Eco-towns will have to achieve zero carbon status across all commercial buildings, public buildings and homes following proposals are outlined in the government’s draft Eco-towns Planning Policy Statement (PPS) which has been issued for consultation.
The PPS also pledges and that 40% of the area with the town will have to be green space and that individual eco-towns will need to submit planning applications in the same way as other major developments.
Launching the consultation housing minister Margret Beckett said: “As well as providing additional homes eco-towns represent an opportunity to trial the kind of green technology that I hope will become commonplace in all new development”.
In the current economic climate some consultants are concerned the amount of detail developers will have to show in their designs before being given the go-ahead would prevent developments going ahead.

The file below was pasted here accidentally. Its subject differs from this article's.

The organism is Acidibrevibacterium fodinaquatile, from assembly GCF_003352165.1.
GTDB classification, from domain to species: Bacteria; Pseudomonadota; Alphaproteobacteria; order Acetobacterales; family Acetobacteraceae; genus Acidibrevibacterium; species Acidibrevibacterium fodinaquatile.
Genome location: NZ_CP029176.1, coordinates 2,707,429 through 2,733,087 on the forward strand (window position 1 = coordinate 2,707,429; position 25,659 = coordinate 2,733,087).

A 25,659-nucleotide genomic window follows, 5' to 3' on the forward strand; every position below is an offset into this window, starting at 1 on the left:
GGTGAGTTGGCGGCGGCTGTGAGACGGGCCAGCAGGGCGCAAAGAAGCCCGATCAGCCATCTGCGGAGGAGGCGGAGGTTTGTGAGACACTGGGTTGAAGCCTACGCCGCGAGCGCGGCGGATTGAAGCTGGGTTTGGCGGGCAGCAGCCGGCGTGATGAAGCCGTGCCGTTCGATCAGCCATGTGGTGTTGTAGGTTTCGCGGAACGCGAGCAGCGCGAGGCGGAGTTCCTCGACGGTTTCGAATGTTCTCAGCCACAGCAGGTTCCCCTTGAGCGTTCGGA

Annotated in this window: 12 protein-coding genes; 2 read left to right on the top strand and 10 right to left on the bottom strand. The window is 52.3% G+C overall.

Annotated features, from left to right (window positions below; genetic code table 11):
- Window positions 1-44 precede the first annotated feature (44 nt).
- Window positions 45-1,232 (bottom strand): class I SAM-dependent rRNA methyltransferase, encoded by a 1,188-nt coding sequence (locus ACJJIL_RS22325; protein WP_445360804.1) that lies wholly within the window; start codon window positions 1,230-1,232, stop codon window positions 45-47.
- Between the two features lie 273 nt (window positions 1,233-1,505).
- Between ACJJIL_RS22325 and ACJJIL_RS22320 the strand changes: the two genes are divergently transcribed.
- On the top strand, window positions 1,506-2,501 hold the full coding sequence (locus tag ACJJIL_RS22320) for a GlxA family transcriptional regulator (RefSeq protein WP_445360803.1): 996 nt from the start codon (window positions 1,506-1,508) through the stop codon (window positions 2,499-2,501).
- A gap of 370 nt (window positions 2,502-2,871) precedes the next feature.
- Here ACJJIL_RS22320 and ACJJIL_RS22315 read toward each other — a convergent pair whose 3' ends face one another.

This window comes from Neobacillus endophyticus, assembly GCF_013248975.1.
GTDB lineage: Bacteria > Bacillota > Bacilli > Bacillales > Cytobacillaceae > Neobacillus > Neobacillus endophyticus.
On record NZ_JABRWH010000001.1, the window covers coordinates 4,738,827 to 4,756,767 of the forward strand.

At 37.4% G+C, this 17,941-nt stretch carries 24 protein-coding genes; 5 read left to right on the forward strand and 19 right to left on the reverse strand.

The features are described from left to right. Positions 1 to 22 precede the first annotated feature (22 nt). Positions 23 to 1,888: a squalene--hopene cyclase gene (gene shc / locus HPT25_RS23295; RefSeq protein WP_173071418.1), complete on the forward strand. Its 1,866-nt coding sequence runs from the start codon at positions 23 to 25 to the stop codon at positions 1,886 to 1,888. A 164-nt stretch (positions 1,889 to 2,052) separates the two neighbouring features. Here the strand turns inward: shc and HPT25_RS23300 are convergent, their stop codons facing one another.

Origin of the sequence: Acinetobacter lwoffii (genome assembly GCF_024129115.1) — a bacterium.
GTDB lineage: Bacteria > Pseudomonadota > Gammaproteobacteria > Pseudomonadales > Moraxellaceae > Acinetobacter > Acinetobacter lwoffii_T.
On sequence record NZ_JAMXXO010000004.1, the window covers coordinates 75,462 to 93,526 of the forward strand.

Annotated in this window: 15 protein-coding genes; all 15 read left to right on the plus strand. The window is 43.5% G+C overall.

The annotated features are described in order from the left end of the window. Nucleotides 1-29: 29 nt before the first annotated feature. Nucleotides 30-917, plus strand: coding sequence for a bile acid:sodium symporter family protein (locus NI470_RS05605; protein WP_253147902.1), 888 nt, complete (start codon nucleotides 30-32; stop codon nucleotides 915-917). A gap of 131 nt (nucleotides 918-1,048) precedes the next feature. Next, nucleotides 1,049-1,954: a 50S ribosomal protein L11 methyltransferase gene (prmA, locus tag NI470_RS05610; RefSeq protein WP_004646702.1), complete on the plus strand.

David Pitcher, a director of sustainable energy consultancy the Energy Centre for Sustainable Communities said: “The new PPS says that planning applications have to demonstrate how an eco-town will achieve zero-carbon status. This creates more front loading on the costs and means that in order to meet the planning system requirements developers have to lay out more money upfront than the existing system already demands – even before they know if they have planning permission. In effect they will be paying their consultants, architects, energy advisors and so on, from the very beginning whilst the project is still at risk”.
The consultation will cover the suitability of 12 proposed locations for eco-towns including Rackheath in Norwich and St Austell in Cornwall.
The consultation on eco-towns runs until 19 February 2009.
Building Sustainable Design